Concept

Serotonin

Summary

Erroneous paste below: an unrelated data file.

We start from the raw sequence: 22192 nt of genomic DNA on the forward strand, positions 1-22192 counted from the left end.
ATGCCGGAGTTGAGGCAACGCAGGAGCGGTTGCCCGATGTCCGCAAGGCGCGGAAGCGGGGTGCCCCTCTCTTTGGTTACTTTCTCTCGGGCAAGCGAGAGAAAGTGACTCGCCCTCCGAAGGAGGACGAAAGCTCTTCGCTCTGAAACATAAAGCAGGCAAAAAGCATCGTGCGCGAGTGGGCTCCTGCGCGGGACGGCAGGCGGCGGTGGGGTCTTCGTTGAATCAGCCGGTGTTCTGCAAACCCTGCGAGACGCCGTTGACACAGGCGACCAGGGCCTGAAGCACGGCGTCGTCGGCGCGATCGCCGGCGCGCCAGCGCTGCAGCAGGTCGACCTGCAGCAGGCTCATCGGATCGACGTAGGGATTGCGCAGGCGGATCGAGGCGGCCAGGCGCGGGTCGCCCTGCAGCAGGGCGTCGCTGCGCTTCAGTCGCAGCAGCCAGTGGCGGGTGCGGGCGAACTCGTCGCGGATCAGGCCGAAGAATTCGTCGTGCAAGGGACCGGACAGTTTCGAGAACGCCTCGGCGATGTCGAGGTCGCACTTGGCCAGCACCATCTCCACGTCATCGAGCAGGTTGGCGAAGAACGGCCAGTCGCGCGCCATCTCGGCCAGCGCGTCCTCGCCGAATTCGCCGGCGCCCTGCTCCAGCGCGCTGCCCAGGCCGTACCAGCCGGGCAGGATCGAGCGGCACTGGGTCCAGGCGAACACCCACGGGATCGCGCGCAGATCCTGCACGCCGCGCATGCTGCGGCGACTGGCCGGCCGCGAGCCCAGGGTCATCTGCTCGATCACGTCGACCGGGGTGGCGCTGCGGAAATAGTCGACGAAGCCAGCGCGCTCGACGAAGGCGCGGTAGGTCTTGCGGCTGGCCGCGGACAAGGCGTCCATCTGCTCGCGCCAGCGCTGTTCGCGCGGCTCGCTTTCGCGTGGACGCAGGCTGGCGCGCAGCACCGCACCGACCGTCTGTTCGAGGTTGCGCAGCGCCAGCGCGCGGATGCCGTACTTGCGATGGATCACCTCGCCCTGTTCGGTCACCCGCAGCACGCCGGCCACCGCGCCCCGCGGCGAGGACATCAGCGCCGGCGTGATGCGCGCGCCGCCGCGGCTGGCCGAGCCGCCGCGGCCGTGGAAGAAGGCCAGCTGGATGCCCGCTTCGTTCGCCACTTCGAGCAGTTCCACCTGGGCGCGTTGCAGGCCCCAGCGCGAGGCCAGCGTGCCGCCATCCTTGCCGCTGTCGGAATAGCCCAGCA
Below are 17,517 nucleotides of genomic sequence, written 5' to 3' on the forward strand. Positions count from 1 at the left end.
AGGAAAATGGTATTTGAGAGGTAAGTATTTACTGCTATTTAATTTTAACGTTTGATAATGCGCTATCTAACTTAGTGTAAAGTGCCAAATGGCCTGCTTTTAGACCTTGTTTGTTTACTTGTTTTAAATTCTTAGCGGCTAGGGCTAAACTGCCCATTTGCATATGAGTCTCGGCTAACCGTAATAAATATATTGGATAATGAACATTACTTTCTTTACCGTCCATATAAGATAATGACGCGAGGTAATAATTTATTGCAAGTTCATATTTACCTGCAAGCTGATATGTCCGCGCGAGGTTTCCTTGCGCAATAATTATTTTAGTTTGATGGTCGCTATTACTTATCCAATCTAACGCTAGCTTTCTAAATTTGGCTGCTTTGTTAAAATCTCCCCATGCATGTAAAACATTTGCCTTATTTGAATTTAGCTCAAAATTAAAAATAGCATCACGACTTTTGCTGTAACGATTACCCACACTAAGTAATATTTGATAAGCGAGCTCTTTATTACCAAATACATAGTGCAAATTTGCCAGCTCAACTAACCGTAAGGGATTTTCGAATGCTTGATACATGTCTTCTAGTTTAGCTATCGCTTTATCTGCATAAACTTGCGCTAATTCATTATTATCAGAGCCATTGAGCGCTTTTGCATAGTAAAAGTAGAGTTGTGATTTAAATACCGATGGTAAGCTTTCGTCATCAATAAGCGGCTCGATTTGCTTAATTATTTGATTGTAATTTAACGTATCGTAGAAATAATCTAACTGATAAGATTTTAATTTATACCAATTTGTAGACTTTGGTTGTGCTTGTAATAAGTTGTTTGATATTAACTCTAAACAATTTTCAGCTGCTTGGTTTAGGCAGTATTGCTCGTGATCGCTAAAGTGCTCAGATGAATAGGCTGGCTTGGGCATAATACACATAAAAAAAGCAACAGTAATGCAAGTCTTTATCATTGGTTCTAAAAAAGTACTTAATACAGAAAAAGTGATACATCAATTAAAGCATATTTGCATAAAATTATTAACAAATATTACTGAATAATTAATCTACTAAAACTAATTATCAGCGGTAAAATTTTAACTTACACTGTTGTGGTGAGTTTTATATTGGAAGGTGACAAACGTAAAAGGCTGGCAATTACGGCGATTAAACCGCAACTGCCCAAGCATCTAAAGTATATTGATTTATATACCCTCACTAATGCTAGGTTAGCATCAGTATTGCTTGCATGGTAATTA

Serotonin (ˌsɛrəˈtoʊnᵻn,_ˌsɪərə-) or 5-hydroxytryptamine (5-HT) is a monoamine neurotransmitter. Its biological function is complex and multifaceted, modulating mood, cognition, reward, learning, memory, and numerous physiological processes such as vomiting and vasoconstriction. Approximately 90% of the serotonin the human body produces is in the gastrointestinal tract's enterochromaffin cells, where it regulates intestinal movements. Serotonin is also produced in the central nervous system (CNS), specifically in the brainstem's raphe nuclei, the skin's Merkel cells, pulmonary neuroendocrine cells and the tongue's taste receptor cells. Additionally, it is stored in blood platelets and is released during agitation and vasoconstriction, where it then acts as an agonist to other platelets. About 8% is found in platelets and 1–2% in the CNS. The serotonin is secreted luminally and basolaterally, which leads to increased serotonin uptake by circulating platelets and activation after stimul
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